Tuesday, September 23, 2014

Beltsvilles Get a Boost

Conservancy member Julie Gauthier with Beltsville Small White turkeys
This past spring, The Livestock Conservancy was contacted by James Doster of the Southeast Poultry Research Laboratory in Athens, GA regarding the Beltsville Small White turkey. The laboratory has been keeping a closed flock of this variety since the 1990’s and having read that the breed is listed as “Critical” on the Conservancy’s Conservation Priority List, he was able to convince the facility to allow eggs and eventually adult birds to be donated into a conservation recovery program for the breed.The Beltsville Small White was developed to fill a clearly identified consumer need for a dressed bird (blood and feathers removed) without dark pin feathers and weighing between 8 and 15 pounds. The U.S. Department of Agriculture research center at Beltsville, Maryland, therefore, began a breeding program between 1934 and 1941 to create a bird that would answer the consumer demand for a bird that would be a good fit for apartment sized refrigerators, small ovens, and small families. Researchers developed the new Beltsville Small White variety from a genetic foundation that included the White Holland, White Austrian, Narragansett, Bronze, and Wild Turkey. The Beltsville Small White turkey’s initial success was short lived and by the 1970’s it was nearly extinct. Although considered a fine bird for family use, it was less well received by the hotel and restaurant trade or by processors that desired a larger bird from which they could obtain more “slices.”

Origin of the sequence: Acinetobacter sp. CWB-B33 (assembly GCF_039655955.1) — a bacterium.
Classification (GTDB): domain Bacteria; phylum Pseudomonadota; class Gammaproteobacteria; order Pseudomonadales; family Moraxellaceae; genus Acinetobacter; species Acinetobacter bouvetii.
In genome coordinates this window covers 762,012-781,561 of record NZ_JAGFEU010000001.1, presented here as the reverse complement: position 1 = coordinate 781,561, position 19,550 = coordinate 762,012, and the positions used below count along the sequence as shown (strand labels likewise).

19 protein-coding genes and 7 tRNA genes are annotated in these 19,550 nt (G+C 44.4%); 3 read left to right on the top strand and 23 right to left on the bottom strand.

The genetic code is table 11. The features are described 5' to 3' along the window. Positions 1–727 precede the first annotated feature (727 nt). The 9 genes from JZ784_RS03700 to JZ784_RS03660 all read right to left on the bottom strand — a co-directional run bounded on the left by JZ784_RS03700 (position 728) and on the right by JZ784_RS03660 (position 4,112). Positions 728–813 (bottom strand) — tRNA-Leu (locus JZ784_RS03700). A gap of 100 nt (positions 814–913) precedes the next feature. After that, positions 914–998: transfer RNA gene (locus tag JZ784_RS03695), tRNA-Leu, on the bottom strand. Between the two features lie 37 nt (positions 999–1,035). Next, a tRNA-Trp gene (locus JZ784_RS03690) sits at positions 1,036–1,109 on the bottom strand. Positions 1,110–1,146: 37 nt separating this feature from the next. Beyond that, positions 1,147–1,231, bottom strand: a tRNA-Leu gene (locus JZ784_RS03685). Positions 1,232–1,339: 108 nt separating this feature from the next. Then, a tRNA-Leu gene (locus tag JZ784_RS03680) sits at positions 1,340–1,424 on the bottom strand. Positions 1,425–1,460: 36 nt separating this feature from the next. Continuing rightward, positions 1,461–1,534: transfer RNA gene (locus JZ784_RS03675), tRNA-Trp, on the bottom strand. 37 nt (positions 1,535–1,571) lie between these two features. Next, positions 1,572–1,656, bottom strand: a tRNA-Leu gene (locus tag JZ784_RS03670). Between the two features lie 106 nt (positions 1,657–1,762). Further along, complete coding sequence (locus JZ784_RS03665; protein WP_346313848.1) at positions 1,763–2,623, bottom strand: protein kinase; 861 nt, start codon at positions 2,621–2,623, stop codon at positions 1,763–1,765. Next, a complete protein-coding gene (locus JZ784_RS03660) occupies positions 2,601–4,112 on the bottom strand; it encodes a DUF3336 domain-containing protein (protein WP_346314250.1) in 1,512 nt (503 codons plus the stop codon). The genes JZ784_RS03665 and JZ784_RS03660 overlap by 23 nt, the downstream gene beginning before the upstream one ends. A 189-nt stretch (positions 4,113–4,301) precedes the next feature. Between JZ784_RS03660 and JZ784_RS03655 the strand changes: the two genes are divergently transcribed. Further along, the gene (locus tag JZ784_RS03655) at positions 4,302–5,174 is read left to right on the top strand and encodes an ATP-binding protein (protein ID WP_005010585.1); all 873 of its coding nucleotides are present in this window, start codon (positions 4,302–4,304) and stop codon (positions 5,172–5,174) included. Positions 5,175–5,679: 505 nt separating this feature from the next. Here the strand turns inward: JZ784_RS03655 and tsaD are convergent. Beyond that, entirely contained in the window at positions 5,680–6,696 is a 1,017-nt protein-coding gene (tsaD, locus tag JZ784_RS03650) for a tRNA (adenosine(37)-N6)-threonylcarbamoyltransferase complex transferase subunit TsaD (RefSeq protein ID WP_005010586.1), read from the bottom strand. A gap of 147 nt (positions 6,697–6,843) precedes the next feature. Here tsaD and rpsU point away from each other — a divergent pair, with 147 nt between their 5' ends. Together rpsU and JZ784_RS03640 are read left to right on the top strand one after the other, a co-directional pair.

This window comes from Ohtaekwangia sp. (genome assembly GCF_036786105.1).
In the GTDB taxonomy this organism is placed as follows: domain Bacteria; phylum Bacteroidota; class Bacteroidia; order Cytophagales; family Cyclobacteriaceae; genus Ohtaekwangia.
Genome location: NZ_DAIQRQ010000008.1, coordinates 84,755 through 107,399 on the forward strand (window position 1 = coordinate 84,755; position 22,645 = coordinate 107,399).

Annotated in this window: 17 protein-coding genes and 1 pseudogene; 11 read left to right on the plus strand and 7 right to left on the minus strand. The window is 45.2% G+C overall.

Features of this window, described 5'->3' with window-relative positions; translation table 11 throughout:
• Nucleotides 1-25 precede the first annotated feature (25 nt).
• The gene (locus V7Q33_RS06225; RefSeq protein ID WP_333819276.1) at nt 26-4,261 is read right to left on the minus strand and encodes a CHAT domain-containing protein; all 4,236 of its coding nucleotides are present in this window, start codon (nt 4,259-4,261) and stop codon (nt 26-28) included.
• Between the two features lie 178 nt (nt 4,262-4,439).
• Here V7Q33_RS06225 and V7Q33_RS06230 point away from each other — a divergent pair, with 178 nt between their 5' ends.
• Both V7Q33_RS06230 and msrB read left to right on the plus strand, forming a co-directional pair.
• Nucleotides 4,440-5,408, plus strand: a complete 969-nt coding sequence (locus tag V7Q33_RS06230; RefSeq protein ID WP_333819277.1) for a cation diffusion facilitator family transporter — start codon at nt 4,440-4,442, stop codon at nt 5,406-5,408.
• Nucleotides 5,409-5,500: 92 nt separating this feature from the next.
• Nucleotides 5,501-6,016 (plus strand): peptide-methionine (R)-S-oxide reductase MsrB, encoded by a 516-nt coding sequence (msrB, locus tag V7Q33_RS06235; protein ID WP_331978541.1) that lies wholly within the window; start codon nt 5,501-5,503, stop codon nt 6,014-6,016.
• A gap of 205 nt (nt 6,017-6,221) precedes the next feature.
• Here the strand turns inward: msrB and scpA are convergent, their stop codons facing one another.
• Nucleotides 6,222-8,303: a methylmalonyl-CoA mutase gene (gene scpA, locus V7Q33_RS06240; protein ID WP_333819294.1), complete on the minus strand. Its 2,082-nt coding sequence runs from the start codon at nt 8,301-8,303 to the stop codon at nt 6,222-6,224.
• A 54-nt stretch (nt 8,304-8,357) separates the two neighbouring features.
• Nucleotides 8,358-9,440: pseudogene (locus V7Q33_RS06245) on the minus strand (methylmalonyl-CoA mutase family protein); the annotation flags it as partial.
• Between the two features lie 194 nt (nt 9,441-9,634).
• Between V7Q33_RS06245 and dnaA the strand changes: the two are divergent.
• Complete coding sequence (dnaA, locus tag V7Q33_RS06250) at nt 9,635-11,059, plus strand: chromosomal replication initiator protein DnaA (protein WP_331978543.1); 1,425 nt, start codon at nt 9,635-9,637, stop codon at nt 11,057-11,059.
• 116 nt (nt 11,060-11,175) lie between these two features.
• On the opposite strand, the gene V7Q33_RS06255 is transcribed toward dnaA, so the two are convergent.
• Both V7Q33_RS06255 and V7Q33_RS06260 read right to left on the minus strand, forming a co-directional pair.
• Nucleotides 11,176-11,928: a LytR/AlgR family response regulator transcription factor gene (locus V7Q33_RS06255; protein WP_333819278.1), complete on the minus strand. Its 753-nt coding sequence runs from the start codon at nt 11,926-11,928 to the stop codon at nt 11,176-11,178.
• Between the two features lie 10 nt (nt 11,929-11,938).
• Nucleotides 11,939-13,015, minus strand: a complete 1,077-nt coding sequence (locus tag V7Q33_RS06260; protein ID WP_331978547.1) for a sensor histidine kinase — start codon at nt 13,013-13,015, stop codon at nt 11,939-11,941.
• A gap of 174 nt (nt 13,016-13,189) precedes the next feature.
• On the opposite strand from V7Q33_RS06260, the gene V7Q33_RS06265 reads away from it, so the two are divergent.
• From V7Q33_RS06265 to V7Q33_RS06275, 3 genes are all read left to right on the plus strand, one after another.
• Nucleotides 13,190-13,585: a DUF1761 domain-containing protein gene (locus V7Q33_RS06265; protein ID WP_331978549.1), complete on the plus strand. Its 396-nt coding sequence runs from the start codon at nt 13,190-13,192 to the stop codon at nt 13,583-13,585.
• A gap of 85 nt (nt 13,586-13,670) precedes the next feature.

With a major opportunity on hand to help the breed, The Conservancy jumped into action on the recovery project and identified several members in the region who would commit to the recovery program and work with us to serve as new stewards for the breed. The first batches of hatching eggs arrived at the Conservancy’s office this past April and together with a nearby member, Julie Gauthier, we were able to hatch nearly 200 poults which were distributed to 4 farms in the region.

This past week, we had an opportunity to receive 25 adult birds that were going to be replaced next breeding season with a younger generation of birds. Staff member Jeannette Beranger and Conservancy member Julie Gauthier made the trek to Athens to collect 25 turkeys and bring them back to North Carolina where they will be incorporated into the breeding flocks started with poults from this spring’s hatch.

This is a very exciting time for the Beltsville Small White and we hope to make them once again, a favorite for a smaller more intimate holiday table.

For more information on the program contact Jeannette Beranger at jberanger@livestockconservancy.org.

1 comment:

  1. Haven't been able to find any to add here. If there's folks with poults in the spring may be interested depending on costs.

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